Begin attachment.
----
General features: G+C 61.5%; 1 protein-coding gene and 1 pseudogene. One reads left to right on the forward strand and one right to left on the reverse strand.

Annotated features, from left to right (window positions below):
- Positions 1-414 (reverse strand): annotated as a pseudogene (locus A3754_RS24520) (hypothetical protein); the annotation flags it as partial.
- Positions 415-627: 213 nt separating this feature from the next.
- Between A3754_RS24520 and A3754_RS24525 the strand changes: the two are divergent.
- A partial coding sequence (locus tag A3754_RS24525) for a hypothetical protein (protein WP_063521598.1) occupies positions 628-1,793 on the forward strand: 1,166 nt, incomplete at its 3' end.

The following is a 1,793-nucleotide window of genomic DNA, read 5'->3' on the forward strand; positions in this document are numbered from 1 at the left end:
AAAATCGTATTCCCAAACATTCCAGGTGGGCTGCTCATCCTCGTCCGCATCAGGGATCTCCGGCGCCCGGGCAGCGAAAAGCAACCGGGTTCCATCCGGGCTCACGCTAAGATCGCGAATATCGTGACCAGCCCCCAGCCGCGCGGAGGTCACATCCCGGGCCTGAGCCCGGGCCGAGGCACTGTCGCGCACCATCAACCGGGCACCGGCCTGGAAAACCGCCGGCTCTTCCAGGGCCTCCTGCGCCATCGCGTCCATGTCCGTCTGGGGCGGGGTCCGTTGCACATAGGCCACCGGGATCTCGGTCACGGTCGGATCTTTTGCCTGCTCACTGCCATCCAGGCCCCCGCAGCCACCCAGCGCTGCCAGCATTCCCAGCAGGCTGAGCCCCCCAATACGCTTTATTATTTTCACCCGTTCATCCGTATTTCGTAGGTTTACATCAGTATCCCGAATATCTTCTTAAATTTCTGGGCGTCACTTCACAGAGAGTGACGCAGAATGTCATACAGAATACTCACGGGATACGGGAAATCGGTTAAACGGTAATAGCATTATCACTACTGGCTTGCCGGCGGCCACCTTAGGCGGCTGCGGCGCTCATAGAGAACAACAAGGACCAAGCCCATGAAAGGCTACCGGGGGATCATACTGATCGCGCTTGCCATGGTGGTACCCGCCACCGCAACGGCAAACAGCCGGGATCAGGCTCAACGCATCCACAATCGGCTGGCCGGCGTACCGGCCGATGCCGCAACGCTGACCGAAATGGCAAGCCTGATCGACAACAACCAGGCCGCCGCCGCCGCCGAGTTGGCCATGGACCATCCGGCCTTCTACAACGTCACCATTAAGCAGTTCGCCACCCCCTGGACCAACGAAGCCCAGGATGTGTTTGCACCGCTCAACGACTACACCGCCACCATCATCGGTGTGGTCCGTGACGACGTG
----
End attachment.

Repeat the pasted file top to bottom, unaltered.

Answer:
General features: G+C 61.5%; 1 protein-coding gene and 1 pseudogene. One reads left to right on the forward strand and one right to left on the reverse strand.

Annotated features, from left to right (window positions below):
- Positions 1-414 (reverse strand): annotated as a pseudogene (locus A3754_RS24520) (hypothetical protein); the annotation flags it as partial.
- Positions 415-627: 213 nt separating this feature from the next.
- Between A3754_RS24520 and A3754_RS24525 the strand changes: the two are divergent.
- A partial coding sequence (locus tag A3754_RS24525) for a hypothetical protein (protein WP_063521598.1) occupies positions 628-1,793 on the forward strand: 1,166 nt, incomplete at its 3' end.

The following is a 1,793-nucleotide window of genomic DNA, read 5'->3' on the forward strand; positions in this document are numbered from 1 at the left end:
AAAATCGTATTCCCAAACATTCCAGGTGGGCTGCTCATCCTCGTCCGCATCAGGGATCTCCGGCGCCCGGGCAGCGAAAAGCAACCGGGTTCCATCCGGGCTCACGCTAAGATCGCGAATATCGTGACCAGCCCCCAGCCGCGCGGAGGTCACATCCCGGGCCTGAGCCCGGGCCGAGGCACTGTCGCGCACCATCAACCGGGCACCGGCCTGGAAAACCGCCGGCTCTTCCAGGGCCTCCTGCGCCATCGCGTCCATGTCCGTCTGGGGCGGGGTCCGTTGCACATAGGCCACCGGGATCTCGGTCACGGTCGGATCTTTTGCCTGCTCACTGCCATCCAGGCCCCCGCAGCCACCCAGCGCTGCCAGCATTCCCAGCAGGCTGAGCCCCCCAATACGCTTTATTATTTTCACCCGTTCATCCGTATTTCGTAGGTTTACATCAGTATCCCGAATATCTTCTTAAATTTCTGGGCGTCACTTCACAGAGAGTGACGCAGAATGTCATACAGAATACTCACGGGATACGGGAAATCGGTTAAACGGTAATAGCATTATCACTACTGGCTTGCCGGCGGCCACCTTAGGCGGCTGCGGCGCTCATAGAGAACAACAAGGACCAAGCCCATGAAAGGCTACCGGGGGATCATACTGATCGCGCTTGCCATGGTGGTACCCGCCACCGCAACGGCAAACAGCCGGGATCAGGCTCAACGCATCCACAATCGGCTGGCCGGCGTACCGGCCGATGCCGCAACGCTGACCGAAATGGCAAGCCTGATCGACAACAACCAGGCCGCCGCCGCCGCCGAGTTGGCCATGGACCATCCGGCCTTCTACAACGTCACCATTAAGCAGTTCGCCACCCCCTGGACCAACGAAGCCCAGGATGTGTTTGCACCGCTCAACGACTACACCGCCACCATCATCGGTGTGGTCCGTGACGACGTG